A new culinary friendship between Birmingham and Riga is flourishing, writes Richard McComb.
Gints and Juris are working in the cold preparation room at the back of Simpsons restaurant in Edgbaston.
There is a neatly turned out tray of juicy little quails, the product of Gints’ early morning labours.
His colleague is standing by the huge stock pot, which is bubbling away with bones, discarded carcasses and vegetables.
It is a good spot to take refuge because it is particularly chilly in here, even for a cold room. It keeps the chefs on their toes and the absence of heating is restaurant boss Andreas Antona’s gesture towards fighting global warming.
Not that Gints and Juris are too bothered about the Arctic blast whipping in off Highfield Road.
A nippy November day in Birmingham is a walk in the park for these natives of the Baltic. The two Latvian chefs have come over from their home in Riga to get an insight into life inside a Michelin-star kitchen.
It is the return leg of a culinary fixture kicked off by Simpsons’ executive head chef Luke Tipping, who travelled to Riga in September to pass on some of his tips as well as experience the freshness of Latvian cooking.
The job-swap was set up by Delice, the global network of 17 leading international food cities, of which Birmingham and Riga – together with places such as Barcelona, Gothenburg, Osaka and Milan – are members.
Delice wants to promote greater co-operation between the cities’ chefs to highlight new ideas, raise standards of dining and spread the gospel of gastronomy.
Tipping came back from Riga with a tremendous enthusiasm for the produce, particularly the fish and vegetables, enjoyed by the Baltic states’ biggest city. He was also impressed by the skills and craftsmanship used in traditional preserving techniques.
While he was there, Tipping also took part in cookery demonstrations, in which he was assisted by Gints and Juris.
As part of the reciprocal agreement, the two Latvians flew to Birmingham to join the team at Simpsons for a ten-day visit. They admitted the style of cooking was a world away from the hearty fare they were used to serving in Riga. Gints, who is 31, worked this summer at 38-year-old Juris’s huge grill restaurant and beer garden in the heart of the capital.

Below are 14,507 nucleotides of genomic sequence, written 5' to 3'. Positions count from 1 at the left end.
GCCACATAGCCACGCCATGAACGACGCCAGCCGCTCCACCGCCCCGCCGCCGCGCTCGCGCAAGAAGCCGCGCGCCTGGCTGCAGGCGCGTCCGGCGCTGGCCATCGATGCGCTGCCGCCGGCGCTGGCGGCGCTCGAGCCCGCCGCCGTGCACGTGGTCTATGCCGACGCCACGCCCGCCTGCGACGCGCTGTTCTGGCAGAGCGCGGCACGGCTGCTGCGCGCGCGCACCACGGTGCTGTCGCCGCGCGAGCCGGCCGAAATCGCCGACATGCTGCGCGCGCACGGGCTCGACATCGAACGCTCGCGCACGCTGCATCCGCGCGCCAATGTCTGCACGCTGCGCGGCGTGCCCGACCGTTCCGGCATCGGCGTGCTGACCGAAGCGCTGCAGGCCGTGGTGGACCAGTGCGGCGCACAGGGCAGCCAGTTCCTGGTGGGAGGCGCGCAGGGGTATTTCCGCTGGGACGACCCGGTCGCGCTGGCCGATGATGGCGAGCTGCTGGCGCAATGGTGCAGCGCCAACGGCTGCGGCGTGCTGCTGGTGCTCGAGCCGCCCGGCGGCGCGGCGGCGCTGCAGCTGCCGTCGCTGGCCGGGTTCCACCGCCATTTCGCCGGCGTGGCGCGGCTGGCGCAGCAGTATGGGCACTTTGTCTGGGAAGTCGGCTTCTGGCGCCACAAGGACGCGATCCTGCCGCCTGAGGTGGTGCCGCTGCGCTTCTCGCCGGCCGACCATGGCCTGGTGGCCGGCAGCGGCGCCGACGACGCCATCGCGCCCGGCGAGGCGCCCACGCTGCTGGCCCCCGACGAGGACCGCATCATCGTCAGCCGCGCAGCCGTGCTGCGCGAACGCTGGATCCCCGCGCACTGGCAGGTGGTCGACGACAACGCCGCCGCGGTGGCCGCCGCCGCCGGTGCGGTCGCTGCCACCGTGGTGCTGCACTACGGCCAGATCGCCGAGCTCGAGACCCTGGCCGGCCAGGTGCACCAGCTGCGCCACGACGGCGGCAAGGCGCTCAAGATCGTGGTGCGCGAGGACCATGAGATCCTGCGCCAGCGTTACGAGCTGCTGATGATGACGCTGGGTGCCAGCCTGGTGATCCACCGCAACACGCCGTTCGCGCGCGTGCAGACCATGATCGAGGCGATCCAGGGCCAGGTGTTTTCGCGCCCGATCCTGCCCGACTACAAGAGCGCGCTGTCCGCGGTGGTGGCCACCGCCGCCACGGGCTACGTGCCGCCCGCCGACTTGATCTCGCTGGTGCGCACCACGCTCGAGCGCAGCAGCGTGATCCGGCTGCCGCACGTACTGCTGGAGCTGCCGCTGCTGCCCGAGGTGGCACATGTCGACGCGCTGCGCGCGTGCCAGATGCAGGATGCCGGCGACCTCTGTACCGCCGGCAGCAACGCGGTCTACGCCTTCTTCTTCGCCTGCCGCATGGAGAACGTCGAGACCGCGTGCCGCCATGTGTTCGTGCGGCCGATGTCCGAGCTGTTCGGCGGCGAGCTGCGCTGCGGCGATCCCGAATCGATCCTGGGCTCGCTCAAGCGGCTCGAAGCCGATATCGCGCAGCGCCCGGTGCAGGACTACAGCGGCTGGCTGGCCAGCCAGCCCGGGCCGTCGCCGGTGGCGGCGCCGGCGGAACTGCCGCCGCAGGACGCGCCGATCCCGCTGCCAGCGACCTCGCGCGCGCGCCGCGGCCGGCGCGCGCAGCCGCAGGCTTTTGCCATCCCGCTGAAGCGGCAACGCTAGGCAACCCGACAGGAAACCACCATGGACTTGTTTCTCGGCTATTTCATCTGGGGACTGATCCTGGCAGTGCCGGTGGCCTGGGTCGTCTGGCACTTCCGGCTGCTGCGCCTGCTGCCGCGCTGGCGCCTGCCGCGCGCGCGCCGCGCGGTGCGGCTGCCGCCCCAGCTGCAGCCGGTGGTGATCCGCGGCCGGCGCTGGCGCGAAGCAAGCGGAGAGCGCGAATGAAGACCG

The place, called Wine and Fish, seats 640 in the summer with an outside terrace. The food is always fresh – nothing is frozen – and the biggest selling dishes are the fish and meat plates, which feature four different varieties of produce and include wine. The cooking is done outside on big grills and planchas.
In the winter, the open-air dining and cooking shuts up shop and the restaurant, whose name translates as No Problem, opens. With an abundance of great local fish, the restaurant specialises in halibut, sea bass, sea bream and sardine. Green curries and grilled steaks also go down well with hungry Latvians, says Gints.
“I don’t want to see you cooking any burgers in here,” says Tipping, laughing as he walks through the prep area at Simpsons. Burgers are also big in Riga but don’t work so well on Michelin-style menus.
“There is a huge difference between the food in Latvia and here,” says Gints. “Simpsons is a completely different style of restaurant.
‘‘They order just as much as they need for the day. The techniques and the ways they prepare the food – and the cost of making the food – are totally different.
“It is very costly to keep a kitchen like this and you need a lot of staff to maintain it. The service is so much better here, too. It is something we struggle with back home. There is a different attitude. There is more training in the UK and a more professional attitude.”
During their stay, Gints and Yuris took in an eclectic mix of the region’s food, both local and “adopted”.
They dined at the grand Coombe Abbey Hotel in Warwickshire, toured Aubrey Allen’s new catering butchery in Coventry, visited Birmingham’s German Market and had a late-night curry at Imran’s in the Balti Belt.
Asked about their favourite dishes, Gints heaped praise on Tipping’s salad of Portland crab with Severn & Wye smoked salmon, avocado mousse, red pepper jelly and tacos.
“And I love the puddings, especially the sorbets and the chocolate. The chef who prepares the chocolate [Jacqueline Keenan] is excellent. Very impressive,” says Gints. And he’s right – Jacqueline is terrific.
City council leader Mike Whitby joined the chefs at Simpsons for a lunch-time taste of Latvian cuisine, enjoying a salmon dish prepared by the duo from Riga.
He said he hoped the new relationship between Birmingham and Riga would help to foster future culinary exchanges.
“I take great pride in the fact that Birmingham is part of the Delice network. Indeed we’re the only UK member city,” said Coun Whitby.
“Our involvement in Delice is testament to the wealth of culinary experiences that Birmingham is home to, whether they be our three Michelin-starred restaurants, the Birmingham International Food Festival, Taste of Birmingham, or the Balti Belt.
“Through Delice we are able to promote Birmingham’s food offer internationally and to work closely with restaurants in the city so their staff can learn from and exchange ideas with fellow chefs in other major cities.”